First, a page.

While they share similarities, they also have their differences. Courson prefers marketing herself through her social media platforms, whereas Patton sticks to word of mouth for now. Courson’s niche is landscapes; Patton’s is portraits and still-life paintings. Courson said she rarely starts a piece before going out and studying nature as her first step in the process. Next, she needs complete silence when she starts a piece, quietly navigating the layout, thinking ahead to where shadows will eventually fall. Later on when she’s filling it in and fleshing out the details, she’ll turn on some upbeat music or maybe a podcast because she said she likes to continually learn.

Patton said her mother’s paintings are usually from the viewpoint of a child, which is particularly noticeable when her pieces include cotton in the foreground.

“That cotton looks like it’s already starting pretty high, like you’re on the ground,” Patton said to her mother. “You’ve been observing very strictly since you were little, and that land meant a lot to you and people know (that and) see your stories in your art.”

Patton, whose oldest child is now in college and the youngest in high school, had to learn to paint under any setting. She’s currently in the process of building her own studio — much like her mother’s, but slightly smaller — but has been painting en plein air (outside) or in her dining room for the entirety of her career as an artist. She does, however, always wear a ball cap when painting. Aside from helping her focus, it blocks out excessive light and shows truer colors.

“She can see color better than I can,” her mother said.

That was another difference between the two: colors. Courson affirmed that her daughter sees colors far better than she can, pointing out the greens Patton added into “My Mother’s Eyes.” She said even something like mixing their paints on their pallets is different; Patton keeps her transparent and opaque paints separate, whereas Courson joked she can’t keep up with the differences once it’s on a pallet.

I’ve heard of some people dreaming in foreign languages after living in a different country for a while, I’ve even heard of some people dreaming in cartoons; so I was curious if either of them dream in paintings. Courson said she wishes she could, but she never has; sometimes she’ll get a tiny image of a painting she might be working on, but it’s never fully clear to her. Patton said she dreams of colors. I started to wonder just how many more colors she sees than what I can.

They seemed to know a lot about the other’s artistic process, so I asked if they ever paint together. They both said rarely. Patton said they don’t do it nearly enough, and she could probably count how many times they had painted together on one hand. Courson joked that she learned as a mother it’s best not to tell her daughter what she should do next when painting.

“You don’t try to tell her how to paint because she knows what she’s doing; what she does is totally different (than me), and now it would be a joke anyway,” Courson said. “Because I don’t have a clue what she does, she even mixes her paint differently from what I do.”

Courson was sure to talk about her daughter’s strengths, arguably the greatest is her ability to teach. From colors to the physicality of the subjects, Patton said she prepares for months before teaching a workshop. She told me how the placement of the ears on a subject’s head serves as the “axis,” dictating where the head is positioned. Instead of the eyes, she said the ears are the strongest indicator for where the subject is facing.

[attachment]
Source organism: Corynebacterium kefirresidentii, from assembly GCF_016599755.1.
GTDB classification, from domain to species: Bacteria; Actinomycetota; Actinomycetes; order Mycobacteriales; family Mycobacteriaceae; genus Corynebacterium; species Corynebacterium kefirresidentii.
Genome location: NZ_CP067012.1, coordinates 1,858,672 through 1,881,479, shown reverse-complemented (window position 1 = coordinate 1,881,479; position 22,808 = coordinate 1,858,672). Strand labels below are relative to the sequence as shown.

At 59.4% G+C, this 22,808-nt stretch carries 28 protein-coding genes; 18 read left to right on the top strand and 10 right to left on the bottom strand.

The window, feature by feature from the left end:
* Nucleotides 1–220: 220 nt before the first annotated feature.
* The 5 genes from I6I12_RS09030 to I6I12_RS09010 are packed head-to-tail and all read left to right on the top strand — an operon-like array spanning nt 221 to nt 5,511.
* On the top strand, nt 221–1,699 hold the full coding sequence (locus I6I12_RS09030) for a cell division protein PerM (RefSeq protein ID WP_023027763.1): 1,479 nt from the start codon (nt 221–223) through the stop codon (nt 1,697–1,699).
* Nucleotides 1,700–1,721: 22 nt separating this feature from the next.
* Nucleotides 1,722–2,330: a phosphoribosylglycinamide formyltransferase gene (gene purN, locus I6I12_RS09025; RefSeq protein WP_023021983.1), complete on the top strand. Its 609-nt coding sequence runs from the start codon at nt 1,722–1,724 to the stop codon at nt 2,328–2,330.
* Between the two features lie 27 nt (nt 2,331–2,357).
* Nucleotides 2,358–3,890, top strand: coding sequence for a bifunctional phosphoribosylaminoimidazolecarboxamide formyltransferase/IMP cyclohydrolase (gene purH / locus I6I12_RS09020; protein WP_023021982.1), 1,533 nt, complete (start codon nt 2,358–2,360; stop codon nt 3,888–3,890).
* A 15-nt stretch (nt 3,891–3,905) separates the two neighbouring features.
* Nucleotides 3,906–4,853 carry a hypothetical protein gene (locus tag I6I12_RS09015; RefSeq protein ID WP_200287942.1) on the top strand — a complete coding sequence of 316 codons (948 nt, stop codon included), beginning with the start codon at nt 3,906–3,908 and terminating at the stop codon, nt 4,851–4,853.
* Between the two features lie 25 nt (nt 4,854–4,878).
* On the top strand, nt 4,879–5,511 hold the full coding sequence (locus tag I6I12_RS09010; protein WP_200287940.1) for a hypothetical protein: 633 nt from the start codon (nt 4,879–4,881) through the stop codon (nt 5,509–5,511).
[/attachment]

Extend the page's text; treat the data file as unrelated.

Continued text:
While Patton will travel around the region to teach workshops, she will also teach out of her mother’s studio, as hers is still being built. Courson said she likes to sneak in and watch, even though she is not taking part in the class.

“Susan is as motivating to me as I am to her because you see the talent,” Courson said. “She puts a lot into preparing for her classes and things, and when she’s teaching out here (in the studio), although I’m not taking her class, I would just sneak in just to listen to her lecture because it’s inspiring to me. It makes me work harder.”

“We’re both champions for each other,” Patton said.

Patton added that the most rewarding part of instructing is when a student can beat her own art in a competition.

“If we’re going to be in a competition together, if they beat me, that’s a compliment,” Patton said. “Because, you know, if you’re their teacher and they beat you, good!”

“Yeah and you beat me,” Courson added with a giggle.

In their first competition together, Patton beat her mother. Shortly after, they both received the honor of being showcased through the eastern exhibit for the Oil Painters of America, OPA. Only two artists are chosen for each region, though thousands of artists apply. They both marveled at how special it was that the two artists chosen were from a single state, let alone a mother-daughter pair. They said OPA had no idea they were related until after the selection had been made.

Courson has been a full-time artist for the past 18 years, and is now self-representing out of her own gallery. She is the only living female artist featured in the “Legends of the Visual Arts” exhibit in the Mississippi Arts and Entertainment Experience in Meridian. She and Patton both have back-to-back three-month gallery showings this year in Taylor, Mississippi’s, GRIT.

Because Courson has been an established artist longer than Patton, I asked if it was ever intimidating to enter the world of art due to her mother’s success.

“I’ve always felt very proud,” she said. “Thankful is the word, because it’s kind of like you not only get to paint, but your mother also has the same passion and love for it. So you get to look, you get to learn together; you get to learn under her, with her, you get to travel with her, (do) competitions with her.”